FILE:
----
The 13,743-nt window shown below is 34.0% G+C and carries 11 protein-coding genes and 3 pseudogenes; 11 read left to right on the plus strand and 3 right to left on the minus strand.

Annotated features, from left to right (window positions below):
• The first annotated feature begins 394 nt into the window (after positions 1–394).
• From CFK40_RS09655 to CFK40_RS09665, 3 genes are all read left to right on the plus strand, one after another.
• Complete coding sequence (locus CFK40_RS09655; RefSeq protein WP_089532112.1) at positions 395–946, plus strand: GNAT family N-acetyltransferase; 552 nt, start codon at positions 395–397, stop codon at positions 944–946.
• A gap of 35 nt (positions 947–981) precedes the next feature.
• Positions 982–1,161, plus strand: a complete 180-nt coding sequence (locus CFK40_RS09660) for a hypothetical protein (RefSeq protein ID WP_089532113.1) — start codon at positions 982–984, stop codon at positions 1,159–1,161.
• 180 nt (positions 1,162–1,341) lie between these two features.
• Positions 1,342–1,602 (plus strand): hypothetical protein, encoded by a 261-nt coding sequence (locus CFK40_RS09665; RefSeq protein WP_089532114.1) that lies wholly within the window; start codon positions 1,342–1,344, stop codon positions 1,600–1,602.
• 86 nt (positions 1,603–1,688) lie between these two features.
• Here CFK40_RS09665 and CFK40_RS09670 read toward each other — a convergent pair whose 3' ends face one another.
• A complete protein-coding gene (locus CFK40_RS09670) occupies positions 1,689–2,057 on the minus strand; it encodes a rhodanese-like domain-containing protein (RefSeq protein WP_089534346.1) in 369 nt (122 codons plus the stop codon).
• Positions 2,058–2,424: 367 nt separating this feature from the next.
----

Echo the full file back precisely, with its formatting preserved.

The 13,743-nt window shown below is 34.0% G+C and carries 11 protein-coding genes and 3 pseudogenes; 11 read left to right on the plus strand and 3 right to left on the minus strand.

Annotated features, from left to right (window positions below):
• The first annotated feature begins 394 nt into the window (after positions 1–394).
• From CFK40_RS09655 to CFK40_RS09665, 3 genes are all read left to right on the plus strand, one after another.
• Complete coding sequence (locus CFK40_RS09655; RefSeq protein WP_089532112.1) at positions 395–946, plus strand: GNAT family N-acetyltransferase; 552 nt, start codon at positions 395–397, stop codon at positions 944–946.
• A gap of 35 nt (positions 947–981) precedes the next feature.
• Positions 982–1,161, plus strand: a complete 180-nt coding sequence (locus CFK40_RS09660) for a hypothetical protein (RefSeq protein ID WP_089532113.1) — start codon at positions 982–984, stop codon at positions 1,159–1,161.
• 180 nt (positions 1,162–1,341) lie between these two features.
• Positions 1,342–1,602 (plus strand): hypothetical protein, encoded by a 261-nt coding sequence (locus CFK40_RS09665; RefSeq protein WP_089532114.1) that lies wholly within the window; start codon positions 1,342–1,344, stop codon positions 1,600–1,602.
• 86 nt (positions 1,603–1,688) lie between these two features.
• Here CFK40_RS09665 and CFK40_RS09670 read toward each other — a convergent pair whose 3' ends face one another.
• A complete protein-coding gene (locus CFK40_RS09670) occupies positions 1,689–2,057 on the minus strand; it encodes a rhodanese-like domain-containing protein (RefSeq protein WP_089534346.1) in 369 nt (122 codons plus the stop codon).
• Positions 2,058–2,424: 367 nt separating this feature from the next.